Day/Night 1Chris arrived at my apartment Friday evening and we chatted - talking about his climbing and some of the stuff I’d done, moving to CO, etc. while we waited for Matt to arrive. Matt got a late start and had to sit thru an accident on the highway so we didn’t leave Arvada until almost 7:15 Friday night. Oh well, we knew we’d be night hiking anyway, no rush.
The drive up to the trailhead was uneventful, just wet as it drizzled and rained the whole time. We were all hoping that when we emerged from the Eisenhower tunnel on the West side of the Great Divide that we’d pop out into bright sunshine and reach for our sunglasses, but it didn’t really work that way.
“That’s ok” we said – thinking that it doesn’t rain in the mornings, all the storms come in the afternoons. (remember that we thought this)
We got to the trailhead it was almost 10:00 – it takes FOREVER to get up Tigiwon Road. As we got our gear together we noted that yep, its still raining, but at least its just a drizzle.
Headlamps on, we head up the trail to Half Moon pass wondering if all the cars belong to people at the campground, or if all these folks are camped in the valley. The hike up to Halfmoon Pass is a moderately strenuous climb – 1.5 miles and 1,325 feet of gain. The pass tops out at 11,600. There was enough moonlight leaking thru the clouds that we could make out Grouse Mountain across the valley. East Cross creek lay in the valley below us and Holy Cross is to the south, currently hidden by the spur ridge of Notch Mountain.
As Matt arrived at the top of the pass, he tripped over a rock in the trail and fell. He stumbled a few times, almost catching his balance but finally went down landing (thankfully) on his pack. It was one of those slow motion falls where you see it happening but can’t get your brain to fire off the signals that will make you move to help. I remember thinking, Oh GOD, he’s gonna bash his skull on one of those big rocks! Well, he didn’t bash in his skull, but when he went down, his legs whipped up and came down really hard on a large rock thereby causing a deep muscle bruise on his calf. If he’d have hit the shin rather than the calf he probably would have broken the tibia.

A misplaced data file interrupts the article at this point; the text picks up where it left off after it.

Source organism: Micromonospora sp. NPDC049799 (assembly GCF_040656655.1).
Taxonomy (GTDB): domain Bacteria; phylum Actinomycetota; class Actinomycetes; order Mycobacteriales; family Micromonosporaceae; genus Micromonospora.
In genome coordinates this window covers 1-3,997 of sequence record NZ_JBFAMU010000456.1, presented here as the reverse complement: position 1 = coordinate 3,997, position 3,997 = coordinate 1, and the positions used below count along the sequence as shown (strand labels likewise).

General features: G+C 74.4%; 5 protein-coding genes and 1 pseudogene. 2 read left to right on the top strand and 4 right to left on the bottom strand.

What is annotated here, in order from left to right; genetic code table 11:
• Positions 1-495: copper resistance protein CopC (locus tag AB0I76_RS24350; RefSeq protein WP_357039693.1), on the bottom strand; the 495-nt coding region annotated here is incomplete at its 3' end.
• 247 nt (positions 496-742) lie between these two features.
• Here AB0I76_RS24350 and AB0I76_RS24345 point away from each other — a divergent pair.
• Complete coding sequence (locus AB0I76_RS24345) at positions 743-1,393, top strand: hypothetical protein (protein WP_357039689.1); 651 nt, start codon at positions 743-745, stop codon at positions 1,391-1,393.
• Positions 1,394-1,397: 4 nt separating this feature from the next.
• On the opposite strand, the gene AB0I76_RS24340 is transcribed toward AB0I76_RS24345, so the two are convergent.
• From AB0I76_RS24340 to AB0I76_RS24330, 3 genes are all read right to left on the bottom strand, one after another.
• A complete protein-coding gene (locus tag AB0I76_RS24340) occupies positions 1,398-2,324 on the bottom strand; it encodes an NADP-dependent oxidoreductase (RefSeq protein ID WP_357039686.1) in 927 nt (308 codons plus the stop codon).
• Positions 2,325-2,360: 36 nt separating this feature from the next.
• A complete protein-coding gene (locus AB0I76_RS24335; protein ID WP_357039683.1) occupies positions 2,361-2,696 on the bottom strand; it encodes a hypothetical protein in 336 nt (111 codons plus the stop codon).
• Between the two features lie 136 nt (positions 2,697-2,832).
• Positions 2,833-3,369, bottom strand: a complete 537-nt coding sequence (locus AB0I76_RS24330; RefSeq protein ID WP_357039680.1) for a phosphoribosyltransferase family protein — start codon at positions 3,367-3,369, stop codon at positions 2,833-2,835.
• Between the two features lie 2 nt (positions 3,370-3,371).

So after sitting and cursing a minute, we helped him up to determine if we were going any further tonight or not. He seemed ok, limping and sore, but no serious damage; so we proceed to camp tonight and will make another determination tomorrow morning.
As we proceed down from the pass we turn a corner around the spur ridge on Notch Mountain and can now see the beast – Mt. of the Holy Cross – we can also see Angelica Couloir – our objective for tomorrow – she looks steep in the muted moonlight.
Finally arriving at the valley floor, after going down for 1.2 miles and 960 feet we get to the creek crossing (unbridged) and locate a good campsite. This area is very popular on weekends and nice campsites abound. We set up our camp and hung the food bags and promptly retire for the evening around 1:00 am. Chris set his alarm for 5:00 (ugh) so that we could be assured of getting up on the snow slopes of Angelica as early as possible.
Day 2When we woke up the next morning we were pleased to see that it wasn’t raining. Matt woke up and found that his leg had stiffend up immensely and it was pretty obvious that he would not be trying to climb the couloir. We decided that Chris and I would climb the couloir and Matt would wait until around 10:30 or so and start back for the trailhead and we’d meet him there.